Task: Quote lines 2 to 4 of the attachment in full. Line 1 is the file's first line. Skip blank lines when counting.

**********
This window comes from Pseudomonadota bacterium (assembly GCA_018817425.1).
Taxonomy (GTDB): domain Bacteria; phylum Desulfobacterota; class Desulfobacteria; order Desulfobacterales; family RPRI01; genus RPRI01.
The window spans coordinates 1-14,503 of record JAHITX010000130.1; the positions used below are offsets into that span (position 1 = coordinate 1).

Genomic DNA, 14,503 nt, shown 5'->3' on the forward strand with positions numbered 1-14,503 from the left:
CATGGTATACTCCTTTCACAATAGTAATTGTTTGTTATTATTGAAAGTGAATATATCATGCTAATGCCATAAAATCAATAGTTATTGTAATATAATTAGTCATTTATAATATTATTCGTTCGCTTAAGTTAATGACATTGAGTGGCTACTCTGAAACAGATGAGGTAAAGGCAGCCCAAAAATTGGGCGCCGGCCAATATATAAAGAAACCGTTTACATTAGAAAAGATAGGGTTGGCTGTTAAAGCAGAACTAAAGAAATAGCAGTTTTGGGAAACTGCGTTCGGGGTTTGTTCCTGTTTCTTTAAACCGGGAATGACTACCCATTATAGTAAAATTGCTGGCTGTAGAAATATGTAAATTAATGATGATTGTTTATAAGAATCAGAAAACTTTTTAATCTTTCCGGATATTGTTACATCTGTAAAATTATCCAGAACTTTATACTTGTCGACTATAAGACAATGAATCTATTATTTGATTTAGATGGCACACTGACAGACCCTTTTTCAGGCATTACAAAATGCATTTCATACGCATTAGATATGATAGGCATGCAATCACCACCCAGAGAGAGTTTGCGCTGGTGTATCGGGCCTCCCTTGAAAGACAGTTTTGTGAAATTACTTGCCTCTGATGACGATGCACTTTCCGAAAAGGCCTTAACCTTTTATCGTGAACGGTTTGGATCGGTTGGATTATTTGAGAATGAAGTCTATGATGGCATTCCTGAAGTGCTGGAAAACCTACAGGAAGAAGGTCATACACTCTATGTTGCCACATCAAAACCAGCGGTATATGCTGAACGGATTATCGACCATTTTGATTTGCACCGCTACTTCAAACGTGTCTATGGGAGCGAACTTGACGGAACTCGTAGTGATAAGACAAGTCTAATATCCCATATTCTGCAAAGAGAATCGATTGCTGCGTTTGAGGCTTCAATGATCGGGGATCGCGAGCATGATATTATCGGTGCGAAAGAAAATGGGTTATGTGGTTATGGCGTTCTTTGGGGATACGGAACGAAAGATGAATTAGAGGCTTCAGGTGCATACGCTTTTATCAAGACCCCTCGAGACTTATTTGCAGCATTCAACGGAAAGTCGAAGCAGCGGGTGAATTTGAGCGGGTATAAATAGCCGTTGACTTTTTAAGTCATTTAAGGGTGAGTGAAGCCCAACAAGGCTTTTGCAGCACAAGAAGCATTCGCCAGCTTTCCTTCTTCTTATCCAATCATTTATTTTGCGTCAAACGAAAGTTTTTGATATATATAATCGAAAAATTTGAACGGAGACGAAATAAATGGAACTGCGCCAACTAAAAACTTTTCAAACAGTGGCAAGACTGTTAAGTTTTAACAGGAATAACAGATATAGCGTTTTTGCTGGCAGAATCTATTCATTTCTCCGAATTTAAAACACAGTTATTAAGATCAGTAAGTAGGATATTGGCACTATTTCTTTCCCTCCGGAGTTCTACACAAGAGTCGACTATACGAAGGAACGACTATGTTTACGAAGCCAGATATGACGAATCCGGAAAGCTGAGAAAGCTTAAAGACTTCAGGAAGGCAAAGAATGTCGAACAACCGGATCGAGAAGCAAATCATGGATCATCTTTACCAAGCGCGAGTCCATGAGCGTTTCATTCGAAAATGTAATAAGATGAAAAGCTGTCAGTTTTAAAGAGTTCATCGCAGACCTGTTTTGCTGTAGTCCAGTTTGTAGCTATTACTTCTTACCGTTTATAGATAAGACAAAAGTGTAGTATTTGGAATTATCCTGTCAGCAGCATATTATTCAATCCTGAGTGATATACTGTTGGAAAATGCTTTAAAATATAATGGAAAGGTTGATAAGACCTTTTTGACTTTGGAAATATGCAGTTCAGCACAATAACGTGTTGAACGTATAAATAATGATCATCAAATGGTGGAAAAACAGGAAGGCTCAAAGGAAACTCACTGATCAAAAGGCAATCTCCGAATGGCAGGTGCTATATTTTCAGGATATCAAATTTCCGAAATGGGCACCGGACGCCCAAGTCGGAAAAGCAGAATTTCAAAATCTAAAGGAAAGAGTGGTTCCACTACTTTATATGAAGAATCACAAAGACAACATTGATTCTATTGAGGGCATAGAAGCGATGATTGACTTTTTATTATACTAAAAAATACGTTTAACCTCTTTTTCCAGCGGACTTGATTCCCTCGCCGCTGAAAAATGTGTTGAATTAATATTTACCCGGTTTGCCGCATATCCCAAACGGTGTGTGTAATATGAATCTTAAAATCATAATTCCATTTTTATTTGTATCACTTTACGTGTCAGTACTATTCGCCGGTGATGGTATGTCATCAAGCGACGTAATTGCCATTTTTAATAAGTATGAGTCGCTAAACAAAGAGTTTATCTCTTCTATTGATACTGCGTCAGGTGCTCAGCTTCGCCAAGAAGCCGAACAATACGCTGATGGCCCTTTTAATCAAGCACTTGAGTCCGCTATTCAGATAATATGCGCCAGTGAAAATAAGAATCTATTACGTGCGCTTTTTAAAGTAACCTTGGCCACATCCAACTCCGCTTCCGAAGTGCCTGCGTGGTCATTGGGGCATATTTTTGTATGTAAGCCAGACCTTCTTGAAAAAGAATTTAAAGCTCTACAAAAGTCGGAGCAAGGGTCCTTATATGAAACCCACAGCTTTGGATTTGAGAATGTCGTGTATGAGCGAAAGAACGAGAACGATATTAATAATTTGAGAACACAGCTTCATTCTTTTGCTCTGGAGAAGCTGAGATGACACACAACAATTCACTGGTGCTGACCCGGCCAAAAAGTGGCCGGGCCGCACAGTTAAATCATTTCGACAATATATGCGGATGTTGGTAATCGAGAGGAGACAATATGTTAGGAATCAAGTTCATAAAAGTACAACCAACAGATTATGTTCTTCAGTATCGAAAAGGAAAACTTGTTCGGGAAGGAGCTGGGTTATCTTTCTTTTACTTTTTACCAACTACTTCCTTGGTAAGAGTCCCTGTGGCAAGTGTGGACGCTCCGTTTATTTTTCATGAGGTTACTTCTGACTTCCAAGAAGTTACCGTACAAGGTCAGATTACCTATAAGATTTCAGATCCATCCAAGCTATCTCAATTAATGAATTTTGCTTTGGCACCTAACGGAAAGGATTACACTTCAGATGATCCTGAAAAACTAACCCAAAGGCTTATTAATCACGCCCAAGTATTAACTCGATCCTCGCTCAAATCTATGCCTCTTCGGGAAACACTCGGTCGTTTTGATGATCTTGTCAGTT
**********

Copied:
Taxonomy (GTDB): domain Bacteria; phylum Desulfobacterota; class Desulfobacteria; order Desulfobacterales; family RPRI01; genus RPRI01.
The window spans coordinates 1-14,503 of record JAHITX010000130.1; the positions used below are offsets into that span (position 1 = coordinate 1).

Genomic DNA, 14,503 nt, shown 5'->3' on the forward strand with positions numbered 1-14,503 from the left: